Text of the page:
The students decide if they want to make a ladder, a room, or a kiva. All the parts are made at home and then brought to school. You can see the variety of student work. I try to emphasize that this is a student, not a parent, project.
|This is what it looks like when all the pieces are brought to school.|
|These little ladders are so cute.|
The pieces are hot glued to the base and background. We try to alternate the size, shape and orientation of the boxes to achieve a more realistic appearance.
This is a picture taken at Casa Grande located south of Phoenix, Arizona.
We are trying to represent the different levels of the pueblo.
Ladders were added after all the boxes were glued together. Pebbles were also glued on to add detail.
Then my students attached very small people to the pueblo.
You can even see some dried grass "plants" growing on the top.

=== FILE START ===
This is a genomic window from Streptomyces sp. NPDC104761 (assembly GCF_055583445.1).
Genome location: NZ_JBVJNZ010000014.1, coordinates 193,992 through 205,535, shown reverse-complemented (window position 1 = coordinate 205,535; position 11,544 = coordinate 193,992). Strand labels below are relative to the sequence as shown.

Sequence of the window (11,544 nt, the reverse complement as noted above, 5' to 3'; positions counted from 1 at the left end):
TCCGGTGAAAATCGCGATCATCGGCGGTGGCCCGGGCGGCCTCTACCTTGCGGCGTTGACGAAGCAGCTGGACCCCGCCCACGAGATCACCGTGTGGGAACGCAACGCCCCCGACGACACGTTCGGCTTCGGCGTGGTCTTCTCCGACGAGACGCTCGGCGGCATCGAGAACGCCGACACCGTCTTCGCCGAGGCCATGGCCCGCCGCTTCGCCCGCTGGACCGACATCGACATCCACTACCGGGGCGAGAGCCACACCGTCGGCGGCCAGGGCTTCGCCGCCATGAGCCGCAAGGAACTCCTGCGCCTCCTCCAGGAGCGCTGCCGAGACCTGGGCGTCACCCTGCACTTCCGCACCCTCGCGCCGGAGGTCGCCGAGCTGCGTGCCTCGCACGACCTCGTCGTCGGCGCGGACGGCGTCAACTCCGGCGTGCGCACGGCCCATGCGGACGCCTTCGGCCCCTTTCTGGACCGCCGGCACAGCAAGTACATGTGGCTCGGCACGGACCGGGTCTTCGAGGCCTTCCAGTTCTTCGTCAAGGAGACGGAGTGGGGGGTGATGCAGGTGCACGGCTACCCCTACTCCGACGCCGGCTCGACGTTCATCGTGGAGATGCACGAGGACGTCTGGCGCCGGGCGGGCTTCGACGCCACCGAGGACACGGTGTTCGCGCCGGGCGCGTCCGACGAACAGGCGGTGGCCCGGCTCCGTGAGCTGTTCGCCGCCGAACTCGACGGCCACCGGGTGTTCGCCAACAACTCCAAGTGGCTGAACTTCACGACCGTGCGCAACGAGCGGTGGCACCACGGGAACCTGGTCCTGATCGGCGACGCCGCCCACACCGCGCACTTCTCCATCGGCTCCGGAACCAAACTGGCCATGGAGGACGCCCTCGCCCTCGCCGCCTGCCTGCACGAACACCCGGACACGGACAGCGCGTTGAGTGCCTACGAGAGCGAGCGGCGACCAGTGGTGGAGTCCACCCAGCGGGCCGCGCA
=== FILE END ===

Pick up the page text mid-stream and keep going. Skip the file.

My 5th graders were very proud of the pueblo diorama they had built cooperatively in school.
Three classes worked together, during their own class period. They realized that no one person in a desert southwest Indian tribe could have constructed the massive structure by themselves.
I know I could have assigned this as a at home project. The children would have brought in magnificent, elaborate projects, many of which were made by well meaning parents. I like to have my kids realize that they, 5th graders, can do wonderful things by themselves.
I hope this project gives other teachers an incentive to try a pueblo project.
Check all the ideas at 4th Grade Frolics link up-
Monday Made It.
Please leave a comment or suggestion if you have the time. I really enjoy hearing from other teachers.
Enjoy your day!